Channel 0 of the dual H-bridge controls the engine. We want the engine to stop quickly if our Python program exits for any reason so we set the DC2 watchdog timer to 300 milliseconds. Once the program starts we can enable the switches by taking the channel 1 H-bridge out of brake and into reverse (which sets output B2 high). The program start-up commands are:
           dpset dc2 watchdog 300
           dpset dc2 pwm_frequency 50
           dpset dc2 mode1 reverse

We can be sure that all of the track switch coils are off by setting the outputs of the DRV4 card high.
           dpset out4 outval f
Test one switch with the commands:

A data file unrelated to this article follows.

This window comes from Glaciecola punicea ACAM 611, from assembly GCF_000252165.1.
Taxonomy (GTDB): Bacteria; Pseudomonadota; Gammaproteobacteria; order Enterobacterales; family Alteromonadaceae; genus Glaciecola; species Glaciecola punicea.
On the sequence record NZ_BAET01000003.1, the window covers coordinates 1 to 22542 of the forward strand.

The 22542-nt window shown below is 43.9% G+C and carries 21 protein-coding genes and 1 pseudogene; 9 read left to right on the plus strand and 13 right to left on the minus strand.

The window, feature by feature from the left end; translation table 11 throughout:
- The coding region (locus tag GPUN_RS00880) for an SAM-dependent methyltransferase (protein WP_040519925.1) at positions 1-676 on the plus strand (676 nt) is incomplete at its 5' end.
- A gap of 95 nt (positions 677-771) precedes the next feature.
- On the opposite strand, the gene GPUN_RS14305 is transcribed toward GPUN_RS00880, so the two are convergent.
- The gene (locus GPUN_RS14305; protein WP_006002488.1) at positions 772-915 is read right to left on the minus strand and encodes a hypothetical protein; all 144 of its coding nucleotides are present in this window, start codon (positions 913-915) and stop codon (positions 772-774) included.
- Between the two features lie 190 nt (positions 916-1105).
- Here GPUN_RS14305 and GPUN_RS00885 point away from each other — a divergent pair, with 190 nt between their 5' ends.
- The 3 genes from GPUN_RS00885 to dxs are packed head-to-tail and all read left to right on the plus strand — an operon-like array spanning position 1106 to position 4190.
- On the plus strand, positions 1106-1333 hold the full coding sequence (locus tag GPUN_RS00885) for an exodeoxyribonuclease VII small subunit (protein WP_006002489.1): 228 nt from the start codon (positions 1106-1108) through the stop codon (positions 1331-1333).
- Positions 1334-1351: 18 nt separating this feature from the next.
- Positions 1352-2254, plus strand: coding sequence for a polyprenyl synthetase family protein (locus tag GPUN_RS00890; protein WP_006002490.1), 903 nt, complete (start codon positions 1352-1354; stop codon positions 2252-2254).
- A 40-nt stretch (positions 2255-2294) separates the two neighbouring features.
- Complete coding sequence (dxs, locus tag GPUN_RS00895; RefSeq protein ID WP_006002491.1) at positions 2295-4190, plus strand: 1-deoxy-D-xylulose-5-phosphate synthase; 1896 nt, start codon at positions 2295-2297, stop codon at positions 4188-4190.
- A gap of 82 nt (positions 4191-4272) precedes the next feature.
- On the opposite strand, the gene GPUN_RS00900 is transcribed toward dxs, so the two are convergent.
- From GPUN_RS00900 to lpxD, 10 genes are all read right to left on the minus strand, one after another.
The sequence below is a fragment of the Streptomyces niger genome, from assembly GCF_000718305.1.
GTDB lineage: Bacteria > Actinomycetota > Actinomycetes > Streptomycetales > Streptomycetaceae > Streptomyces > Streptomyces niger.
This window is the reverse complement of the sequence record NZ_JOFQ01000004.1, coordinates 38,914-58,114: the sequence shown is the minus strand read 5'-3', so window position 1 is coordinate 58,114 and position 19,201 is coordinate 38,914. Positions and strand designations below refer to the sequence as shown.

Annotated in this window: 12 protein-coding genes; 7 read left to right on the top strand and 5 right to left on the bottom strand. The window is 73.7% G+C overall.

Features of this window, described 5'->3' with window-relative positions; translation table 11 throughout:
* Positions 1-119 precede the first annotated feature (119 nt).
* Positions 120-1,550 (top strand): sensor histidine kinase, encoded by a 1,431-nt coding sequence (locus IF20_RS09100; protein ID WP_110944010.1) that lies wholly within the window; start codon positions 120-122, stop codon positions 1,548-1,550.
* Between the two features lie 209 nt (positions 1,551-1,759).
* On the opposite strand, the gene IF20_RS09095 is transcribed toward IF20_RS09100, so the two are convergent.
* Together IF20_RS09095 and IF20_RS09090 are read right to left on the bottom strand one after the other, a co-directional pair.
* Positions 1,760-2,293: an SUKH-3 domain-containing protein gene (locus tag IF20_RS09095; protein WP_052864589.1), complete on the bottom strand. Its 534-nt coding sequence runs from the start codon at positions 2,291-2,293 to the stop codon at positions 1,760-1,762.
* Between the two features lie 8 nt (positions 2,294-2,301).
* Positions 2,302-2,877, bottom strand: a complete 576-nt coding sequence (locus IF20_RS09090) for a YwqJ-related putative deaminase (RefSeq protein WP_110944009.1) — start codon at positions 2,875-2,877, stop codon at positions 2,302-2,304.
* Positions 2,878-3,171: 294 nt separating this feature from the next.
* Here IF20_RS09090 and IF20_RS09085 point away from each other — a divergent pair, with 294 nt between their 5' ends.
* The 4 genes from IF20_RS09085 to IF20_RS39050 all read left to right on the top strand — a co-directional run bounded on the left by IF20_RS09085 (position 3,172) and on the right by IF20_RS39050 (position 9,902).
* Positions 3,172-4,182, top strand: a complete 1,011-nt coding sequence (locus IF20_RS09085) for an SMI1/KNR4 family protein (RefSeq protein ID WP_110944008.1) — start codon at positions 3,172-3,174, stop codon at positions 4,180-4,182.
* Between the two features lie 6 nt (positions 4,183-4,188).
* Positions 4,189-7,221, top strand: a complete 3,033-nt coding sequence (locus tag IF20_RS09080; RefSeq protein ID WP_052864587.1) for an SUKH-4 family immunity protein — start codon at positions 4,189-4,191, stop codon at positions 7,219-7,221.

dpset out4 outval e ; sleep 0.05 ;dpset out4 outval f

Once the program starts we can read the state of the switches and the position of the slide pots using dpget commands.
           dpget in4 inputs
           dpget slide4 positions

Our program uses blocking reads so we do not use the interrupt-on-change feature of the IN4 or the SLIDE4.



About any Linux based single board computer will work. We used a surplus OrangePi PC loaded with Armbian. We installed dpdaemon following the directions in the Downloads section of the Support page.
           cd /tmp
           git clone
           cd dpdaemon
           sudo make install

We put the FPGA image in the /root directory and start dpdaemon and the Python control program from rc.local with the commands:
           /usr/local/bin/dpdaemon -l /root/DPCore.bin
           screen -dm -S traincontrol /usr/bin/python3 /root/